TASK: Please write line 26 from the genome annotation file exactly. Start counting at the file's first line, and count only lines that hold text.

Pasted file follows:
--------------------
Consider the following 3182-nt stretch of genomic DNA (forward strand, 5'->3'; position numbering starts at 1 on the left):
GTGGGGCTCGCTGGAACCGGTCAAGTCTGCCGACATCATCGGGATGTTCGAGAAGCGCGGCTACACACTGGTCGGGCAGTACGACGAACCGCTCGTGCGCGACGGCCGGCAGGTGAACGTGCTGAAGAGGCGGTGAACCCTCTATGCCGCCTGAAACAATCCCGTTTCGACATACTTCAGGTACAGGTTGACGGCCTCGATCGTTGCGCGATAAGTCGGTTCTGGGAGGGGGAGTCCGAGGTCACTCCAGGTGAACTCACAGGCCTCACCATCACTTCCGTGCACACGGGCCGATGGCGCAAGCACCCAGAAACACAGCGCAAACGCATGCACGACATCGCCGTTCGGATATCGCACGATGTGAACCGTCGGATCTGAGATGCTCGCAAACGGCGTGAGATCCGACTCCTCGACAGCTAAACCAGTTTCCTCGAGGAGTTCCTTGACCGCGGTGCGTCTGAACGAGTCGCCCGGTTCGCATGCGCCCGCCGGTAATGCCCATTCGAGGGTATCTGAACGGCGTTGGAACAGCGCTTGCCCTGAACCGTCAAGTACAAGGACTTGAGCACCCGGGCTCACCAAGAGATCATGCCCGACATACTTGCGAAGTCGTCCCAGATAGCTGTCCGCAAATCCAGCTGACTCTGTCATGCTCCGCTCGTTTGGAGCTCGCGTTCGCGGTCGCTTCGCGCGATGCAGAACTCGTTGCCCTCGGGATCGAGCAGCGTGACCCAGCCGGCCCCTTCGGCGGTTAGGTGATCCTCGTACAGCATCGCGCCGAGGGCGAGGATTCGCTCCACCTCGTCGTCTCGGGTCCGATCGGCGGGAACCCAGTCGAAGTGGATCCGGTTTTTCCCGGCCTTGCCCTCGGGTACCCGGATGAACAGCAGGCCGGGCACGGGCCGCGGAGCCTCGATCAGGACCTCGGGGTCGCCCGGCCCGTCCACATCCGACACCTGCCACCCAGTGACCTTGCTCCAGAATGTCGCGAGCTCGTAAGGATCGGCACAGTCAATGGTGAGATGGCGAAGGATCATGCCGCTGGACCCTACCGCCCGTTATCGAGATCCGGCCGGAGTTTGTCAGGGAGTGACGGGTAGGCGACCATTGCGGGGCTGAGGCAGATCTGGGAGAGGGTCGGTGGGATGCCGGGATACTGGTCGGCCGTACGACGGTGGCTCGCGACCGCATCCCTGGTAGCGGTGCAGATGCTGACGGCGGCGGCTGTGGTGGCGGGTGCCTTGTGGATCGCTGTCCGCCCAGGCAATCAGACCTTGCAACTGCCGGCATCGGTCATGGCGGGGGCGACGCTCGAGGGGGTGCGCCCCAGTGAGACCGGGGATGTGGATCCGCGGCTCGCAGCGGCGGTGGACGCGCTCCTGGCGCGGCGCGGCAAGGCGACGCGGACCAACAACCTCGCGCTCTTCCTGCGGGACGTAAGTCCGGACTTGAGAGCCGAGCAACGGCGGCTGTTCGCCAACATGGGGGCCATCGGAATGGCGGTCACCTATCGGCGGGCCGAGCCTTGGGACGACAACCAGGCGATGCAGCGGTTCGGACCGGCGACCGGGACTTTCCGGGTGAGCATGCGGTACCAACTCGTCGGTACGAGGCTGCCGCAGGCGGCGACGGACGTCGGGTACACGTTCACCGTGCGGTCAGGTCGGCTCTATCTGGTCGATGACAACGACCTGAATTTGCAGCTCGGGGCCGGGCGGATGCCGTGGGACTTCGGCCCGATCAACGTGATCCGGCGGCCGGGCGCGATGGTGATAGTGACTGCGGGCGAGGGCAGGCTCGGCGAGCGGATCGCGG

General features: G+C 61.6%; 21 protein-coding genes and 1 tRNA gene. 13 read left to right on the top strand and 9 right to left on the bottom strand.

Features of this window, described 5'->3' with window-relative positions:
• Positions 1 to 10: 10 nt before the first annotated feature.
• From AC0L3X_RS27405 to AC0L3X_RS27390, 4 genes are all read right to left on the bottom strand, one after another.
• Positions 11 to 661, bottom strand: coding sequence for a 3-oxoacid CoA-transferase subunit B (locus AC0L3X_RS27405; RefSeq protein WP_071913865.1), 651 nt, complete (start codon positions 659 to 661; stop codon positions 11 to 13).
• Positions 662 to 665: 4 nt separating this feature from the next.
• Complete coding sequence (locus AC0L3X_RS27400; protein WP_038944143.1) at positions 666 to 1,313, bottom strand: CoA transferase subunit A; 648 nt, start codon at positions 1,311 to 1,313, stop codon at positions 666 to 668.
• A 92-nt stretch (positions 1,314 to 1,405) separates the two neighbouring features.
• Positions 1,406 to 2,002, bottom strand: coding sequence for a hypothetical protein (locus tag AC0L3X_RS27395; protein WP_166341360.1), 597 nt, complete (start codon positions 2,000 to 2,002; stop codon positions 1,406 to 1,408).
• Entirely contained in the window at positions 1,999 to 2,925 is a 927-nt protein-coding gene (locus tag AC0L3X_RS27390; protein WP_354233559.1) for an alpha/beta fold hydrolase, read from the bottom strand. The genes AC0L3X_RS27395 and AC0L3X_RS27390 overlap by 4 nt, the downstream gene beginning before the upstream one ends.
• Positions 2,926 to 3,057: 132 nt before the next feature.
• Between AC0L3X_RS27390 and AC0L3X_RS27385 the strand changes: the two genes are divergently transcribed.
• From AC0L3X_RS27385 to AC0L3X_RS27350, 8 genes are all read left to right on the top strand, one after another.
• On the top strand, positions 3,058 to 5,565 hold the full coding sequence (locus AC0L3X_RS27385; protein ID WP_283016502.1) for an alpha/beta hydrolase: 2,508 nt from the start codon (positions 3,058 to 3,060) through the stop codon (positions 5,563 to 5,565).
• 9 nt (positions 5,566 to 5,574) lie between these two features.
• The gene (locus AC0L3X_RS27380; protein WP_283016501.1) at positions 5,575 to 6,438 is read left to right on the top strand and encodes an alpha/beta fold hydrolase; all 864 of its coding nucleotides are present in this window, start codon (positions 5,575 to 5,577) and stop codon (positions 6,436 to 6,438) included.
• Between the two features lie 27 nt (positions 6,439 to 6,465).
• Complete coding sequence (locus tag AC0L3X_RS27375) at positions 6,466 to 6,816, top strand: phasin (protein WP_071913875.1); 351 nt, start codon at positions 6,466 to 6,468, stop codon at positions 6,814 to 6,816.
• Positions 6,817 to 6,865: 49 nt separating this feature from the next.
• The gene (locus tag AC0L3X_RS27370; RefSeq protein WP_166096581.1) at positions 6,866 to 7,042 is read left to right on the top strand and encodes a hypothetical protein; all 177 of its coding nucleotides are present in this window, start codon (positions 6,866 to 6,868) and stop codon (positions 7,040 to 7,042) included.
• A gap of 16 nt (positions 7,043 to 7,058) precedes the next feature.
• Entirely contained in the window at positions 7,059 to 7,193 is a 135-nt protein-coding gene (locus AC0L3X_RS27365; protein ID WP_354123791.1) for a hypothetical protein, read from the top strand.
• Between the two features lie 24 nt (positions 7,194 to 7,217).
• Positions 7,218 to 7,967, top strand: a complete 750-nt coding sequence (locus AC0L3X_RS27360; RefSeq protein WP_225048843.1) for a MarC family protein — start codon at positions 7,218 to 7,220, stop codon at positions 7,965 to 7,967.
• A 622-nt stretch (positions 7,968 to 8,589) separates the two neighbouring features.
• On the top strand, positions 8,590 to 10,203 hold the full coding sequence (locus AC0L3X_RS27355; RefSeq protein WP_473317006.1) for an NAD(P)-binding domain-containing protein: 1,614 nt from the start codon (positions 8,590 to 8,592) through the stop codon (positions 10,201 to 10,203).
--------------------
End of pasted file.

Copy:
• Positions 7,218 to 7,967, top strand: a complete 750-nt coding sequence (locus AC0L3X_RS27360; RefSeq protein WP_225048843.1) for a MarC family protein — start codon at positions 7,218 to 7,220, stop codon at positions 7,965 to 7,967.